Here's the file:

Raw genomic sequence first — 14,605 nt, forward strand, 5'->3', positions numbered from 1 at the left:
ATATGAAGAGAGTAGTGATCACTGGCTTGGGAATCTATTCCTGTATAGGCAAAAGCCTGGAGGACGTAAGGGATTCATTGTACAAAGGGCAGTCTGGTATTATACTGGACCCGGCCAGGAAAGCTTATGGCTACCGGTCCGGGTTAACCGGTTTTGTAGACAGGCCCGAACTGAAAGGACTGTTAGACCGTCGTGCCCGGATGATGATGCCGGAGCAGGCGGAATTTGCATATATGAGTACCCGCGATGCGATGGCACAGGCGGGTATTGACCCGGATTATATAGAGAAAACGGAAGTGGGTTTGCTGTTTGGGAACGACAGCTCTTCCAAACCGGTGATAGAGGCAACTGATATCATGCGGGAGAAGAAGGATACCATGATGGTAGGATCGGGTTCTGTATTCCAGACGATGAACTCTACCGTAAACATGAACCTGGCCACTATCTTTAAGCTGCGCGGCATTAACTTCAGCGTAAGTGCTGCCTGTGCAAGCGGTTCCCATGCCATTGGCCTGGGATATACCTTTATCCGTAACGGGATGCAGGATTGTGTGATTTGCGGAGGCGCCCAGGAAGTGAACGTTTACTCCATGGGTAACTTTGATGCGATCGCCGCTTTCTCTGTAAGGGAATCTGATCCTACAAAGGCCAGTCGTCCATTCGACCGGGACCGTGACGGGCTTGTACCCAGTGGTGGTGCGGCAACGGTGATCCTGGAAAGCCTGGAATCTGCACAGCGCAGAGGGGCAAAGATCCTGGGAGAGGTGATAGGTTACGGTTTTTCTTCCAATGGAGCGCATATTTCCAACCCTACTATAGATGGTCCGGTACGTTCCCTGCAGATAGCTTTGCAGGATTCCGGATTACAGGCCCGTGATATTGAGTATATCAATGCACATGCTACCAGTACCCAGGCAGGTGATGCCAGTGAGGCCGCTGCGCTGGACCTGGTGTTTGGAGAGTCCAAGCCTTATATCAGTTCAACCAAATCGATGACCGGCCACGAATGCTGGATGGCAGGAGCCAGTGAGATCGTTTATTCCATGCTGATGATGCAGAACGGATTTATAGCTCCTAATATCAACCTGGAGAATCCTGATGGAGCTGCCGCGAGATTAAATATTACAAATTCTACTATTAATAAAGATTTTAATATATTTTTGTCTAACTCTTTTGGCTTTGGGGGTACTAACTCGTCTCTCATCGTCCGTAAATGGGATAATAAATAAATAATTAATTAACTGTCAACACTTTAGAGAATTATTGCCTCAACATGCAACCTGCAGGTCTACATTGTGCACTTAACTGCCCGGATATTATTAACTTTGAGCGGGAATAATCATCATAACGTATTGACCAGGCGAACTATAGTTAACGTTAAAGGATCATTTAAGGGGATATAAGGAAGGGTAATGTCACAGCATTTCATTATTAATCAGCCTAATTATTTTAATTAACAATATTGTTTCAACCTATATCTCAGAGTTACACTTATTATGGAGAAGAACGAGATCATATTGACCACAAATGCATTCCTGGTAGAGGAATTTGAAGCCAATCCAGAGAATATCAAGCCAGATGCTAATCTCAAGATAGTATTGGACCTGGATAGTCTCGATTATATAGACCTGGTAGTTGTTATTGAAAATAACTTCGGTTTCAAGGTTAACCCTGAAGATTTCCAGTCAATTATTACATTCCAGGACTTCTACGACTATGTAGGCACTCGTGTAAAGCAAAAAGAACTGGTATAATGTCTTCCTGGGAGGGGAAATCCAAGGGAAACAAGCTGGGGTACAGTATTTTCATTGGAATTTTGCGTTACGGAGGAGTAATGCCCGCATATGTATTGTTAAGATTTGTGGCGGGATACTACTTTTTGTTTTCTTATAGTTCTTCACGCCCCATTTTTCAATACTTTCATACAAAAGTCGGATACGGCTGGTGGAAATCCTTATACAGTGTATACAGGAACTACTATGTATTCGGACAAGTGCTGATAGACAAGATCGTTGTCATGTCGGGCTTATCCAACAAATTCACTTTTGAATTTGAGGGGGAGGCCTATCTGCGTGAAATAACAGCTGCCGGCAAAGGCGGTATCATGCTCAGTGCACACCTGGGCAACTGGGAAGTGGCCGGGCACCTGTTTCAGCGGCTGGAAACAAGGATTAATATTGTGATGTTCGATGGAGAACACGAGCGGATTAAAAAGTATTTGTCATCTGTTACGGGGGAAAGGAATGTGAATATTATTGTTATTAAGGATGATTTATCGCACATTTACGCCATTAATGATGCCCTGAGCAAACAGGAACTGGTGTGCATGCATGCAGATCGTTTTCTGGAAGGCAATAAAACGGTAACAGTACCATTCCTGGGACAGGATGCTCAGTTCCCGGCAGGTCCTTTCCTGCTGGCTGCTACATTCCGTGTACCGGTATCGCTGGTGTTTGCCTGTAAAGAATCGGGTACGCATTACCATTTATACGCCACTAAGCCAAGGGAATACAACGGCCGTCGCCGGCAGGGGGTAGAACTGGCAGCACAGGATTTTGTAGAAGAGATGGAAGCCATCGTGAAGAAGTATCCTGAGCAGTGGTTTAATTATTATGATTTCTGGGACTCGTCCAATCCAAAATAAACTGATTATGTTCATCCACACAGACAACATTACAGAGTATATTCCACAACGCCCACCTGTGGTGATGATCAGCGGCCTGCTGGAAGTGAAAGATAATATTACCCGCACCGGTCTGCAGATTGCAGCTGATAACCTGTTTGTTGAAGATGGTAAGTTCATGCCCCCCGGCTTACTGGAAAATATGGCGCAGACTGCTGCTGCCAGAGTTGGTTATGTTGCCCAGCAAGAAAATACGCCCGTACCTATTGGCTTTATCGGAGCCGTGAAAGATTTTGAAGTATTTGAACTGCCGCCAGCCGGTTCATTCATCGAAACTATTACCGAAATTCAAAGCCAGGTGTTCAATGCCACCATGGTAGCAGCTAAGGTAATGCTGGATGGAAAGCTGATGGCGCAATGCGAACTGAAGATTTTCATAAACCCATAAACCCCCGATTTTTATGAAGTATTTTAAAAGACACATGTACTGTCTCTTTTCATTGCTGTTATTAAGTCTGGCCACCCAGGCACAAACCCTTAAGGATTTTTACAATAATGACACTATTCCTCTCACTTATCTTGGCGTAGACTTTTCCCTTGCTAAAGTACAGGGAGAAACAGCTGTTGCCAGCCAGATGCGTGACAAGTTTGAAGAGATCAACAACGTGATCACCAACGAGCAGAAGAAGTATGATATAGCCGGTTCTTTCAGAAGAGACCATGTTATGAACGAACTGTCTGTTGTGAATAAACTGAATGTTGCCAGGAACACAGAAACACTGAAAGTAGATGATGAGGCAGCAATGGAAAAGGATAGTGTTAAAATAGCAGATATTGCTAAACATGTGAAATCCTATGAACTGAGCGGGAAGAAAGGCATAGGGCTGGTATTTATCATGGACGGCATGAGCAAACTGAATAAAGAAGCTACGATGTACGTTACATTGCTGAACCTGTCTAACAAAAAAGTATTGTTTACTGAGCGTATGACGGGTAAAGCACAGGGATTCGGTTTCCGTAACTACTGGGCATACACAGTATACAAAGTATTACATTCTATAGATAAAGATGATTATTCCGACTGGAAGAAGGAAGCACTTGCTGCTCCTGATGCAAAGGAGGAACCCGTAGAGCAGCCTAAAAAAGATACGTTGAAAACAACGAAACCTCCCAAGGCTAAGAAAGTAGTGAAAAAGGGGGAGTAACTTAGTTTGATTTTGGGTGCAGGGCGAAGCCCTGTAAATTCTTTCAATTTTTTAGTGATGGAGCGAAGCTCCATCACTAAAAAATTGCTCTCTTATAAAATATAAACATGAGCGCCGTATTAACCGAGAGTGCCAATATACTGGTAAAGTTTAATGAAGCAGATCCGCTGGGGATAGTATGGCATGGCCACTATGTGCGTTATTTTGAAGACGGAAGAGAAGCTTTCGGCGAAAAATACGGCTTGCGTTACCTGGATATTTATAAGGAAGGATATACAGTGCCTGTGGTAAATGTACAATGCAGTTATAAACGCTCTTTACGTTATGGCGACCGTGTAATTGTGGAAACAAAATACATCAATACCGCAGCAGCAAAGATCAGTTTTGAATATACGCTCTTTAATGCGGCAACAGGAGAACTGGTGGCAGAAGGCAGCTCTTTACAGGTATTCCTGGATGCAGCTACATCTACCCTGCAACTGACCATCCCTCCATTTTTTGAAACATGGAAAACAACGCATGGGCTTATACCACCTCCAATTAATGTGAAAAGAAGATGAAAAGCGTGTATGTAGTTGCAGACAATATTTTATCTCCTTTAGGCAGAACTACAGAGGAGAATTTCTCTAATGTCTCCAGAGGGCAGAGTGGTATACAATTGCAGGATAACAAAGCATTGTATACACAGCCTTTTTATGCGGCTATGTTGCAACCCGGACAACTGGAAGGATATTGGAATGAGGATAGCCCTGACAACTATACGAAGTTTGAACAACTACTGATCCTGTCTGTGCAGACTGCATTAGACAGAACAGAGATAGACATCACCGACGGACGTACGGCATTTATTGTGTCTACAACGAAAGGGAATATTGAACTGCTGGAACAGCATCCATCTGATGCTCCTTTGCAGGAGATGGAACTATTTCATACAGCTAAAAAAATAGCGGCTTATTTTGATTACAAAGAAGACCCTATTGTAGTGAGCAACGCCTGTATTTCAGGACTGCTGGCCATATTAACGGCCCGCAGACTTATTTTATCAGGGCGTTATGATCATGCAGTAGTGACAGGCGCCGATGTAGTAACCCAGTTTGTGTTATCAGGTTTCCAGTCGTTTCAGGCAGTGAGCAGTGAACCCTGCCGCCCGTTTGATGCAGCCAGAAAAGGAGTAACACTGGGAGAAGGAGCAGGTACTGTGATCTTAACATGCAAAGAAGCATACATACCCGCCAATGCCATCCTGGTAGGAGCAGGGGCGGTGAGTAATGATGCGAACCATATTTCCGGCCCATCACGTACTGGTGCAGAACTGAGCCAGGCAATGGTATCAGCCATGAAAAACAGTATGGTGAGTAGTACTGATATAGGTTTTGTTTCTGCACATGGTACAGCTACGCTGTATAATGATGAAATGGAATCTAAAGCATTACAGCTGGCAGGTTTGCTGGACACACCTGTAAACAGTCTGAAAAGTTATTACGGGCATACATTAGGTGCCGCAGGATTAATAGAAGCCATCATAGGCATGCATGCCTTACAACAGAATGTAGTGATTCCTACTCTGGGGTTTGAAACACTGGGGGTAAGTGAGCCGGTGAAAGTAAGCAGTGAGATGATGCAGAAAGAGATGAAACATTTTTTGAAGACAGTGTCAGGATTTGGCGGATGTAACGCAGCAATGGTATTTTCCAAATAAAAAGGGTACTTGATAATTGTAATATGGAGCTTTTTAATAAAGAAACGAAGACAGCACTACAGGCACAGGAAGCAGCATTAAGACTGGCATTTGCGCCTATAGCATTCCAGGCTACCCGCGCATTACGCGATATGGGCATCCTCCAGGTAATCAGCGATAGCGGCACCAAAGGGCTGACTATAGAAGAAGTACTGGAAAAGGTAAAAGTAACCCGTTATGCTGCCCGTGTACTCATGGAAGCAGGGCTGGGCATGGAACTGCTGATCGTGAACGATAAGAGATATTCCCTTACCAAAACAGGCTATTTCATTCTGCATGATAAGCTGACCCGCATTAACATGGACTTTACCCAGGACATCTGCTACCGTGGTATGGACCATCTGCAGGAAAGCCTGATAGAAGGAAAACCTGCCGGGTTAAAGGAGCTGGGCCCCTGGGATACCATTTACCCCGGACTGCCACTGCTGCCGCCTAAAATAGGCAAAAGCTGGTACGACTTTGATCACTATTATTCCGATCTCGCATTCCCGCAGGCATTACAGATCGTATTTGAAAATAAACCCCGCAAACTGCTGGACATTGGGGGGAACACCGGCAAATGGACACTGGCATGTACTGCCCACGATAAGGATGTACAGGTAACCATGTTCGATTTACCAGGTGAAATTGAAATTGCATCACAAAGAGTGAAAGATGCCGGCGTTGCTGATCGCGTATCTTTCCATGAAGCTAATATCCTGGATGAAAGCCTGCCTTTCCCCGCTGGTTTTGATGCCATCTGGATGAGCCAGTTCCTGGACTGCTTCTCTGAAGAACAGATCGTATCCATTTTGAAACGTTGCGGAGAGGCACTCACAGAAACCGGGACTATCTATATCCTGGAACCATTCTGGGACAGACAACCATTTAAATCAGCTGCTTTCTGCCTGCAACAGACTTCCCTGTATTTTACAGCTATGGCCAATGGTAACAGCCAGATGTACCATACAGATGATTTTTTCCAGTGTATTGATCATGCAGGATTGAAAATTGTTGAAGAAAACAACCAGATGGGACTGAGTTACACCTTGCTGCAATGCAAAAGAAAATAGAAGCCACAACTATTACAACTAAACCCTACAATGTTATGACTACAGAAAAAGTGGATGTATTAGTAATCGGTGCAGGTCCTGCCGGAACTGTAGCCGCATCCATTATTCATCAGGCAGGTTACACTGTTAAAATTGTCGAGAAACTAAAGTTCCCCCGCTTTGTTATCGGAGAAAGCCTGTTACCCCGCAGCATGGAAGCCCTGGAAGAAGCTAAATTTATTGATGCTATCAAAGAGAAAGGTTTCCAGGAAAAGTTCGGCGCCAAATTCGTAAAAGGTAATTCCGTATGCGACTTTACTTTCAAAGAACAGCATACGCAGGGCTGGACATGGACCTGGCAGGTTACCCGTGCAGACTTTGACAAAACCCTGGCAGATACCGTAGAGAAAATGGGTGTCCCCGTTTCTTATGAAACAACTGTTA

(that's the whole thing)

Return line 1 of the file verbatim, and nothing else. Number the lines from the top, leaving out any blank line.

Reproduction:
Raw genomic sequence first — 14,605 nt, forward strand, 5'->3', positions numbered from 1 at the left: